A propagandist of Emma Goldman’s importance is necessarily a sharp thorn to the reaction. She is looked upon as a danger to the continued existence of authoritarian usurpation. No wonder, then, that the enemy resorts to any and all means to make her impossible. A systematic attempt to suppress her activities was organized a year ago by the united police force of the country. But like all previous similar attempts, it failed in a most brilliant manner. Energetic protests on the part of the intellectual element of America succeeded in overthrowing the dastardly conspiracy against free speech. Another attempt to make Emma Goldman impossible was essayed by the Federal authorities at Washington. In order to deprive her of the rights of citizenship, the government revoked the citizenship papers of her husband, whom she had married at the youthful age of eighteen, and whose whereabouts, if he be alive, could not be determined for the last two decades. The great government of the glorious United States did not hesitate to stoop to the most despicable methods to accomplish that achievement. But as her citizenship had never proved of use to Emma Goldman, she can bear the loss with a light heart.
The very considerable progress of Anarchist ideas in America can best be gauged by the remarkable success of the three extensive lecture tours of Emma Goldman since the Amsterdam Congress of 1907. Each tour extended over new territory, including localities where Anarchism had never before received a hearing. But the most gratifying aspect of her untiring efforts is the tremendous sale of Anarchist literature, whose propagandistic effect cannot be estimated. It was during one of these tours that a remarkable incident happened, strikingly demonstrating the inspiring potentialities of the Anarchist idea. In San Francisco, in 1908, Emma Goldman’s lecture attracted a soldier of the United States Army, William Buwalda. For daring to attend an Anarchist meeting, the free Republic court-martialed Buwalda and imprisoned him for one year. Thanks to the regenerating power of the new philosophy, the government lost a soldier, but the cause of liberty gained a man.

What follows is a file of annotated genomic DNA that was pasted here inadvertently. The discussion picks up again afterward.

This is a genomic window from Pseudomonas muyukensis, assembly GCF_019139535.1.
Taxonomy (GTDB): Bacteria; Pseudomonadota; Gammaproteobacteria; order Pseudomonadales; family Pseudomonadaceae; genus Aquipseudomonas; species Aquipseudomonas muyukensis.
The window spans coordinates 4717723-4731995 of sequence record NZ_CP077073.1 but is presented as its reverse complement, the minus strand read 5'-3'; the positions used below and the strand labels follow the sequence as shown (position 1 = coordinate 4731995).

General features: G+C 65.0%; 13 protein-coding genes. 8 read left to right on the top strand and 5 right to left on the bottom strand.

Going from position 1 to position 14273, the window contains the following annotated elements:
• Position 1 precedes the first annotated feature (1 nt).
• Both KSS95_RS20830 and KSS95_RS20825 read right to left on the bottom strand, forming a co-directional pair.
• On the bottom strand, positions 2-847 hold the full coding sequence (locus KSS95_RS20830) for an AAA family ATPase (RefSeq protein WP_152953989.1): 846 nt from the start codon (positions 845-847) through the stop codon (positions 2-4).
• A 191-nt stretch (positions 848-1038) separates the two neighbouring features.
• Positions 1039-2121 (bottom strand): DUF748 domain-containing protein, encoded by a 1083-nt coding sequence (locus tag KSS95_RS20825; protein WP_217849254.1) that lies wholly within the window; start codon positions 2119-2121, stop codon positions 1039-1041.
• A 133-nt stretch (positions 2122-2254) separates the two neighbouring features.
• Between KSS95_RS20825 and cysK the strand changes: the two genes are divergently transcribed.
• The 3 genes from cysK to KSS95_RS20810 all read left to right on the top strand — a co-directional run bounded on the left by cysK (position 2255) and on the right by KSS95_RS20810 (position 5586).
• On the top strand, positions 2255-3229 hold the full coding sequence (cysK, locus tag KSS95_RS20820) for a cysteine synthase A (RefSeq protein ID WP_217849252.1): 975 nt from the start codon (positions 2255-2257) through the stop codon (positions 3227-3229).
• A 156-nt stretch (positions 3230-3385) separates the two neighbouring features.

Made ill by the excessive strain of factory work, Emma Goldman returned to Rochester where she remained till August, 1889, at which time she removed to New York, the scene of the most important phase of her life. She was now twenty years old. Features pallid with suffering, eyes large and full of compassion, greet one in her pictured likeness of those days. Her hair is, as customary with Russian student girls, worn short, giving free play to the strong forehead.
When Emma Goldman arrived in New York in 1889, she experienced little difficulty in associating herself with active Anarchists. Anarchist meetings were an almost daily occurrence. The first lecturer she heard on the Anarchist platform was Dr. H. Solotaroff. Of great importance to her future development was her acquaintance with John Most, who exerted a tremendous influence over the younger elements. His impassioned eloquence, untiring energy, and the persecution he had endured for the Cause, all combined to enthuse the comrades. It was also at this period that she met Alexander Berkman, whose friendship played an important part through out her life. Her talents as a speaker could not long remain in obscurity. The fire of enthusiasm swept her toward the public platform. Encouraged by her friends, she began to participate as a German and Yiddish speaker at Anarchist meetings. Soon followed a brief tour of agitation taking her as far as Cleveland. With the whole strength and earnestness of her soul she now threw herself into the propaganda of Anarchist ideas. The passionate period of her life had begun. Though constantly toiling in sweat-shops, the fiery young orator was at the same time very active as an agitator and participated in various labor struggles, notably in the great cloakmakers’ strike, in 1889, led by Professor Garsyde and Joseph Barondess.
A year later Emma Goldman was a delegate to an Anarchist conference in New York. She was elected to the Executive Committee, but later withdrew because of differences of opinion regarding tactical matters. The ideas of the German-speaking Anarchists had at that time not yet become clarified. Some still believed in parliamentary methods, the great majority being adherents of strong centralism. These differences of opinion in regard to tactics led, in 1891, to a breach with John Most. Emma Goldman, Alexander Berkman, and other comrades joined the group Autonomy, in which Joseph Peukert, Otto Rinke, and Claus Timmermann played an active part. The bitter controversies which followed this secession terminated only with the death of Most, in 1906.
In October, 1893, Emma Goldman was tried in the criminal courts of New York on the charge of inciting to riot. The “intelligent” jury ignored the testimony of the twelve witnesses for the defense in favor of the evidence given by one single man — Detective Jacobs. She was found guilty and sentenced to serve one year in the penitentiary at Blackwell’s Island. Since the foundation of the Republic she was the first woman — Mrs. Surratt excepted — to be imprisoned for a political offense. Respectable society had long before stamped upon her the Scarlet Letter.